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Ken Hechler on JFK

Interview by John Lilly

Secretary of State Ken Hechler
Ken Hechler in 2000. Photograph by Michael Keller

West Virginia Secretary of State Ken Hechler was a young U.S. Representative in the spring of 1960, running his first campaign for re-election. A bright and energetic Democrat from West Virginia, he provided local information and research materials to both John F. Kennedy and Hubert H. Humphrey during their 1960 Democratic presidential primary campaigns. He also found himself caught up in the whirlwind of political activity and media attention which surrounded their do-or-die battle in the Mountain State. We spoke with Secretary Hechler recently about those days. — ed.

Ken Hechler. That was a very exciting time in West Virginia politics, and it resulted, I think, in the highest turnout of voters before or ever since.

John Lilly. Why do you think that was?

KH. Both Kennedy and Humphrey were very charismatic figures in a different way: Humphrey as a speaker, and Kennedy as a personality. They inspired a lot of young people to participate and take part in the political process. They don't have exciting role models today like they did in those days, or the kind of inspiration which was provided by both of those speakers.

I noticed one thing about Kennedy that really impressed me with his organization, as well as his personality. Whenever he'd be out shaking hands, he'd have a young lady with a stenographic notebook right with him. Just as soon as he shook hands with somebody, this young lady had that person's name and address and also some personal material. And within 24 hours, why, he or she would get a personally-autographed letter from Kennedy, which not only expressed pleasure at the opportunity of meeting that person, but also added enough personal material so that it made it much more than a form letter. This, of course, had a great impression.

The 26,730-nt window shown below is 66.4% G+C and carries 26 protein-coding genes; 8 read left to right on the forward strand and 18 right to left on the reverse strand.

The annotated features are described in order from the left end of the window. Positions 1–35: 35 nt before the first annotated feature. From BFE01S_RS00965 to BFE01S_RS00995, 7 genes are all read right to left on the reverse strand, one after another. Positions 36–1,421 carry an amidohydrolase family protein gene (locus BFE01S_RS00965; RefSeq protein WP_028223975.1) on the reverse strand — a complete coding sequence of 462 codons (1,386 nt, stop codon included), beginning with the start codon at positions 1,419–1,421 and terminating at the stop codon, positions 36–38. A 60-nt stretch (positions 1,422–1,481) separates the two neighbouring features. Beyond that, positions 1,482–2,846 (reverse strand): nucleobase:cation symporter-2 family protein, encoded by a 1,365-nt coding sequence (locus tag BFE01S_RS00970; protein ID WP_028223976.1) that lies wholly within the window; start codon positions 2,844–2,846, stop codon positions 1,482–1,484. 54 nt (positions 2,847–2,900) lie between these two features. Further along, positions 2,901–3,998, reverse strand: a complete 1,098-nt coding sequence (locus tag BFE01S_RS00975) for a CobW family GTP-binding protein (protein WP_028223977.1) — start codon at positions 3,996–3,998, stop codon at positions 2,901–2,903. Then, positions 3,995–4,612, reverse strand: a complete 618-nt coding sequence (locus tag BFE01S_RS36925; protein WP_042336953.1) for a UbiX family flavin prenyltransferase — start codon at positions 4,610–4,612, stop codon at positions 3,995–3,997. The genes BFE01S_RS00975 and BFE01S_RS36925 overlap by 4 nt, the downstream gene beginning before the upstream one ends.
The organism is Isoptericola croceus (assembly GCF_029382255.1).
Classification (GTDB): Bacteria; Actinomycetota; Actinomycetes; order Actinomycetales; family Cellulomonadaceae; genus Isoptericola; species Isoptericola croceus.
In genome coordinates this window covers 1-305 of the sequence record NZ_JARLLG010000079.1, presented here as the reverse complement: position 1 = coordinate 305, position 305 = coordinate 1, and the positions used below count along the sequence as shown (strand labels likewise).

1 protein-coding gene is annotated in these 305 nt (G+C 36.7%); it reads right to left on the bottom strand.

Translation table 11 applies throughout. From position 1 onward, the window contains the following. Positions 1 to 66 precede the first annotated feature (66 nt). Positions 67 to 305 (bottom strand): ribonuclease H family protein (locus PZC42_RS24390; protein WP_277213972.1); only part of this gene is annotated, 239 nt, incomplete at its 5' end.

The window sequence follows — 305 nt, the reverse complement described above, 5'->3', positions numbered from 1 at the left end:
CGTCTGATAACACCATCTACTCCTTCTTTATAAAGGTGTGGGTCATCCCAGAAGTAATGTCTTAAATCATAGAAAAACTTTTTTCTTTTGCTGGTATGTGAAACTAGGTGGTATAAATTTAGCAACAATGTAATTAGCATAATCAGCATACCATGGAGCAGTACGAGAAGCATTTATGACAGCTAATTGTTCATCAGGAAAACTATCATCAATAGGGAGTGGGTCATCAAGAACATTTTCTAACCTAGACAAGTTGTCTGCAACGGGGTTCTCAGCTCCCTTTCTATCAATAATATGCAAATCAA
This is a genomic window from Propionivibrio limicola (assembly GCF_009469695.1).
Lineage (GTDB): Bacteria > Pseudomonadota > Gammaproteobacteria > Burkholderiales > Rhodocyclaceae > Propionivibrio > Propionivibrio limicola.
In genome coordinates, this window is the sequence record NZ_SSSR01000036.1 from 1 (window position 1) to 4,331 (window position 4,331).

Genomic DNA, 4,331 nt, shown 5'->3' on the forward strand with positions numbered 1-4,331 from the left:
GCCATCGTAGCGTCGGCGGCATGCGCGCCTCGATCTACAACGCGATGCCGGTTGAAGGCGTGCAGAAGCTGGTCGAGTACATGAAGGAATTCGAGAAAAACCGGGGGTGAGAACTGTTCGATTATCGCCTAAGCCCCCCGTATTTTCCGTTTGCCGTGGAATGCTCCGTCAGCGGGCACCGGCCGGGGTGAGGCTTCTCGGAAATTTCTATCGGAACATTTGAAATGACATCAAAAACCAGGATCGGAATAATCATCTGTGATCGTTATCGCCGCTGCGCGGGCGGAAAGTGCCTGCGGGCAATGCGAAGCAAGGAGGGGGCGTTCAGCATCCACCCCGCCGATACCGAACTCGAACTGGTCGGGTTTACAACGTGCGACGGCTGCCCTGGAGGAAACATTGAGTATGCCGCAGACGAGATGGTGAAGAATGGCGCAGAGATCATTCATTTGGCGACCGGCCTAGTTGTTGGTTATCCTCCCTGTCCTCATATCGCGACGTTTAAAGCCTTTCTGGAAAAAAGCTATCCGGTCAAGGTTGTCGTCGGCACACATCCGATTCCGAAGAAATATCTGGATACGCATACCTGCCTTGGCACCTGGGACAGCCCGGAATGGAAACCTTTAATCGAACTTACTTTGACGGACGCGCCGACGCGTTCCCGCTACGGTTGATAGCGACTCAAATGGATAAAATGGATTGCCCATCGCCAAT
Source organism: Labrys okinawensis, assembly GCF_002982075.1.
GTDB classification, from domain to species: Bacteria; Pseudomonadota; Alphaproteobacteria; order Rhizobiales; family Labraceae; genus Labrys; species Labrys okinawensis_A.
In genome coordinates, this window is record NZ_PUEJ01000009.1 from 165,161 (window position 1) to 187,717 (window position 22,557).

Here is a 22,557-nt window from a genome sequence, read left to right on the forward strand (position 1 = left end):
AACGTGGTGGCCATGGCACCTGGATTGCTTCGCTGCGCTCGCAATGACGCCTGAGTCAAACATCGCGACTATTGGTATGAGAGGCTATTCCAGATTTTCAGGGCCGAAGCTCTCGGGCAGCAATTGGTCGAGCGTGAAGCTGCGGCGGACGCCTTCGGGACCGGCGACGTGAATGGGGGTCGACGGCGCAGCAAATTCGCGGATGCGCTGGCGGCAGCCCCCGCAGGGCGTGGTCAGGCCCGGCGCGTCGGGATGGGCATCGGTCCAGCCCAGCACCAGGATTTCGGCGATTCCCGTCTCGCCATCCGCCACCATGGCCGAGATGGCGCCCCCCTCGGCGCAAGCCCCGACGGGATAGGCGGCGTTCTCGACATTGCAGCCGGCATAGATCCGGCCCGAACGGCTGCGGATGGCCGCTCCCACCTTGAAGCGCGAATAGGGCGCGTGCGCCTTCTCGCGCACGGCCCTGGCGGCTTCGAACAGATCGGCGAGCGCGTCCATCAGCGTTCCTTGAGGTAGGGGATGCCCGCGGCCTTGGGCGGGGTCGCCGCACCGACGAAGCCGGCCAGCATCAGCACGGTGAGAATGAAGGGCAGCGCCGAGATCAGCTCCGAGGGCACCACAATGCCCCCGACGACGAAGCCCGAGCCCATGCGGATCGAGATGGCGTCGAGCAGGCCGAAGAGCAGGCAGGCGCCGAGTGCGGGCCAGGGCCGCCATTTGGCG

Humphrey did not have the same kind of staff or the same kind of organization. I'll give you an illustration. I was serving in congress at that time, and I was so close to both Kennedy and Humphrey. Humphrey, as a matter of fact, had publicly endorsed me and written some letters on my behalf the first time I ran for congress in the primary, which was an unusual thing. And naturally, he sort of expected that I would do the same for him when he was in this tough primary. But, I told both Humphrey and Kennedy that I was going to help both of them with research materials, introduce them when needed, and give them both equal amounts of advice.

So one evening down in Beckley in Raleigh County, I had just attended a rally at the courthouse. Senator Kennedy said to me, "Now, I have an extra seat on the plane going back to Washington, if you'd like to ride back. I know you have to get back to congress tomorrow." So he said, "We're going to have a little meeting at 8:00 p.m. in the airport conference room in Beckley airport." And he said, "You're certainly welcome to come and attend that meeting, too." What impressed me about that meeting was that promptly — almost at the dot at 8:00 p.m. — into one door came Bob Kennedy, another door Ted Kennedy, another door Sargent Shriver. All the relatives and organizers came in. They had been in separate sections of the state. Without saying hello — they hadn't seen each other for quite a while — they started right off, "Well, here's what we need in Martinsburg. Here's what we need in Huntington. Here's what we need in Wheeling." It was almost like a well-oiled machine, like a well-rehearsed drama, the way that this unfolded. And there was very little argument. It was mainly presentation, what needed to be done specifically in terms of issues and personalities in each of these areas.